01:29 GMT +318 November 2019
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    Ukraine’s Budgeted Defense Spending Part of Established US Policy

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    American lawmakers decision to allocate some $200 million in aid for Ukraine in the 2019 defense budget highlights Washington’s continued interest in trying to paint itself as a dominant global figure, international affairs and security analyst Mike Sleboda told Sputnik.

    The US Defense Department revealed on Friday that $200 million would be given to the Ukraine for "training, equipment and advisory efforts to build the defensive capacity" of the country's forces.

    In 2018, Ukraine was handed $350 million for security assistance. However, since 2014, when the military conflict in Donbass arose, Washington has given Ukraine more than $1 billion, according to the Pentagon.

    ​Sleboda told Radio Sputnik's Loud & Clear on Tuesday that the defense spending bill is "really actually nothing remarkable."

    "It marks a 9.3 percent increase in military spending over 2 years, and it allocates funding towards several things that have been in the works for years," the analyst told hosts Brian Becker and John Kiriakou. "It's not remarkable at all, because it was passed with complete bipartisan support."

    When asked what the US' endgame could be regarding its decision to send funds to Ukraine, Sleboda indicated that it was just Washington doing what it has always done.

    "This is nothing new; it's just a continuance of US policy," he said. "It furthers along with what happened in the Nuclear Posture Review and strategic documents, that the US has now shifted fully from a war on terror footing to a great power competitor, which it sees as Russia and China."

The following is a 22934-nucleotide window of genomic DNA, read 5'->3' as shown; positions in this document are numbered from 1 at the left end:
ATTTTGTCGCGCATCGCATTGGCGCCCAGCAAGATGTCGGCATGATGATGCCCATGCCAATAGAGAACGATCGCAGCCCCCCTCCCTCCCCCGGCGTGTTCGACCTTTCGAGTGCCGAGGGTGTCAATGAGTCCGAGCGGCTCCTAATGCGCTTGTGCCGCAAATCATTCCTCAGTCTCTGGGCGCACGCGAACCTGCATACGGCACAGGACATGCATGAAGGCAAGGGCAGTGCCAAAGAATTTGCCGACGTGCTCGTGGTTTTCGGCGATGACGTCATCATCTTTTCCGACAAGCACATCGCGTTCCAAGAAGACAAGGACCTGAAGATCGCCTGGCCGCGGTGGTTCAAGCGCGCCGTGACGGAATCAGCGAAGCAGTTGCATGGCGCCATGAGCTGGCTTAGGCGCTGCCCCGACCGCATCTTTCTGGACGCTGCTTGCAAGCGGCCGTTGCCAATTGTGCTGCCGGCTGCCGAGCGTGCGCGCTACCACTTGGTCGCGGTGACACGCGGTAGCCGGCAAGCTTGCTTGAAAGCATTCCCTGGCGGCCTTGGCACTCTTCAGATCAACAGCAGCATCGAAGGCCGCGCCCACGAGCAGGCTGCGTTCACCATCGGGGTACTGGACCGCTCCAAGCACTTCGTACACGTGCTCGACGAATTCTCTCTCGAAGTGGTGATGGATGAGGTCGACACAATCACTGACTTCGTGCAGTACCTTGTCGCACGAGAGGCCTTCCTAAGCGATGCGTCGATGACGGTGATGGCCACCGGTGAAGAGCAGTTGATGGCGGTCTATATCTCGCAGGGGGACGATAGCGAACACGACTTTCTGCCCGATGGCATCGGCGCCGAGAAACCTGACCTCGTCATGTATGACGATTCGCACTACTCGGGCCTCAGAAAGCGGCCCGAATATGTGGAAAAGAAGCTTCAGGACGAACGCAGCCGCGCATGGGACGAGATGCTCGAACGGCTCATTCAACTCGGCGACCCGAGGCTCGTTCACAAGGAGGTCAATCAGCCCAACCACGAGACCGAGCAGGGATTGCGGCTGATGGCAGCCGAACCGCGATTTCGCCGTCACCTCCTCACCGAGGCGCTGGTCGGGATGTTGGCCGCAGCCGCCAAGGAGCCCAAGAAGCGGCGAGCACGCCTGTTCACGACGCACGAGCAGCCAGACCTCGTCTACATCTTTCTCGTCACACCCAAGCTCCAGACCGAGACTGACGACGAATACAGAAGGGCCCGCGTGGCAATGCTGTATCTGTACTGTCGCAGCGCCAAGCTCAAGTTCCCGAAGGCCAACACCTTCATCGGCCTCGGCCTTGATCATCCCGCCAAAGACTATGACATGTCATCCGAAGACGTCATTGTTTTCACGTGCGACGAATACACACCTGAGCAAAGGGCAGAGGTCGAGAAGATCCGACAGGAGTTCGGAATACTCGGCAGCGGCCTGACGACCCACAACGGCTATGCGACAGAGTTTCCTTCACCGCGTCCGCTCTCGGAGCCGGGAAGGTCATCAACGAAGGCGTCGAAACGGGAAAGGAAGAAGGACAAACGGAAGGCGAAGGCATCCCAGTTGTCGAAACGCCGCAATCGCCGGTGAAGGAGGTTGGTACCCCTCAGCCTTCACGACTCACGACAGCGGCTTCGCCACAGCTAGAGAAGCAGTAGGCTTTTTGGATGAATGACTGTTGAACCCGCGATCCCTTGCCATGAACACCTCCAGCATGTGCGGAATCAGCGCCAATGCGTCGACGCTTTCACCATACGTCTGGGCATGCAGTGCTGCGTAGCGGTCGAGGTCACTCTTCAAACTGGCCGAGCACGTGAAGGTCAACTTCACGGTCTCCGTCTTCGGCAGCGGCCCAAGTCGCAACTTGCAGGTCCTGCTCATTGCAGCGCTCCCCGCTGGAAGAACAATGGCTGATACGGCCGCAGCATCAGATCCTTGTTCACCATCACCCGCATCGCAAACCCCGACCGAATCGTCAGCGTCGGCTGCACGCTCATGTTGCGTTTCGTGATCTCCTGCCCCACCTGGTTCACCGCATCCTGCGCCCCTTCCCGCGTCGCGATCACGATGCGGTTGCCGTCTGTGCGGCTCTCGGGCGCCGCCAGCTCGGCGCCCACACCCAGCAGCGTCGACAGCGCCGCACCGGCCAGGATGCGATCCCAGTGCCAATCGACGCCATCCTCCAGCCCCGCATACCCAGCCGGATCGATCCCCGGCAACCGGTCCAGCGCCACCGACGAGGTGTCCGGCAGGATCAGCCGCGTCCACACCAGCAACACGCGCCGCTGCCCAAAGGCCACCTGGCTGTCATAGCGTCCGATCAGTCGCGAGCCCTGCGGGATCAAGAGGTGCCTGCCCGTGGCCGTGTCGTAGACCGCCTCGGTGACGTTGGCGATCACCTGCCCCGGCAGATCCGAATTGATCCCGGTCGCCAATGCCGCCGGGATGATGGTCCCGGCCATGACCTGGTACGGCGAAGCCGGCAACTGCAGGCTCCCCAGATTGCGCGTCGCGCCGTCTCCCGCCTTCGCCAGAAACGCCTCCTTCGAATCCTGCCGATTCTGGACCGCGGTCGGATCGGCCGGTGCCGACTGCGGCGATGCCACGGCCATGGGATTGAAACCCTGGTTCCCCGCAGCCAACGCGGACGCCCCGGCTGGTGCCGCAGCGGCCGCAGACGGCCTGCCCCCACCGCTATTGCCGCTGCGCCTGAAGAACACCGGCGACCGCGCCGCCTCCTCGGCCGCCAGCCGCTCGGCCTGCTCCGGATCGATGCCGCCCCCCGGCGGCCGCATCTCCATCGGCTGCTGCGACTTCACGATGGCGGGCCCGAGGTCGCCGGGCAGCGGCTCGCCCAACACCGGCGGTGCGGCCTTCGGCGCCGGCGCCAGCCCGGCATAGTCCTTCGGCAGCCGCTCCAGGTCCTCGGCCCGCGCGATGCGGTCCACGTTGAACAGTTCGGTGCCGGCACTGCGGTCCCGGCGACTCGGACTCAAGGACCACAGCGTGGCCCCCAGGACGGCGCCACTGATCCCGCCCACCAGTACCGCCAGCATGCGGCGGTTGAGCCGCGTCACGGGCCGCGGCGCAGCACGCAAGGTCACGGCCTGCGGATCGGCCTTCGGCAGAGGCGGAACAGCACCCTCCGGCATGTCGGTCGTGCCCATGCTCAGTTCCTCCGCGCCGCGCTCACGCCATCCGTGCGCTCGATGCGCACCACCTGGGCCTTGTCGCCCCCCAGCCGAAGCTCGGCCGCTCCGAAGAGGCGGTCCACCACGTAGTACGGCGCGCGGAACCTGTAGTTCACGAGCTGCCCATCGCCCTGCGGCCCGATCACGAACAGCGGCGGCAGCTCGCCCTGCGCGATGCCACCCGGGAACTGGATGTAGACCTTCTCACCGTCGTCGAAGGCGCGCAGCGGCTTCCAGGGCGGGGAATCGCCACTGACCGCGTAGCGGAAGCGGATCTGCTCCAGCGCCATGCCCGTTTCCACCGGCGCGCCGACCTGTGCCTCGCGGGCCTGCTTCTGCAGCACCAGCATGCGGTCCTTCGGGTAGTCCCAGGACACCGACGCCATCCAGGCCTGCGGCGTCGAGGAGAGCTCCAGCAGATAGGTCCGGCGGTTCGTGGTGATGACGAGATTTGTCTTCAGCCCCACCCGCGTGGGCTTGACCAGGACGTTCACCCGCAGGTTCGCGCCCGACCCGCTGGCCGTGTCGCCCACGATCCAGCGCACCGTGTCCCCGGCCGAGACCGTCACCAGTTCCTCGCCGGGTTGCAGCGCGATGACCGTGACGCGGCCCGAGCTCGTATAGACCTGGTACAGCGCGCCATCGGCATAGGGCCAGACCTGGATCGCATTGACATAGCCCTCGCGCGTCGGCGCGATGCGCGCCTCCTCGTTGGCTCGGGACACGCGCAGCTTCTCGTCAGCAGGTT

"This is about full spectrum dominance. It is about a global military hegemony where the US is concerned that they can dominate China in the South China Sea, Russia in the Black Sea… and going so far as having military and drone bases in every country in sub-saharan Africa. This is what it's about," he added.

    With Russia having repeatedly warned the US against supplying Ukraine with military arms, stressing that it would only result in heightened tensions between Moscow and Kiev, Sleboda suggested that the funding venture is part of a bigger ploy by US President Donald Trump to break Russia.

    "[Trump] comes in, screaming, wielding a big stick, and basically he wants to beat Russia into submission on one hand with military spending and all of the things he's done around the world… all while extending a smiling rhetorical hand on the other side, saying that if you just bow under and accept our lead in global affairs, then this can all be directed toward someone else, like China," he said, referring to a business negotiation style noted in 45's 1987 book "The Art of the Deal."

    But don't hold your breath on this, folks. According to Sleboda, this is a faulty strategy that is unlikely to work against the Russian government.

    The views and opinions expressed in the article do not necessarily reflect those of Sputnik.

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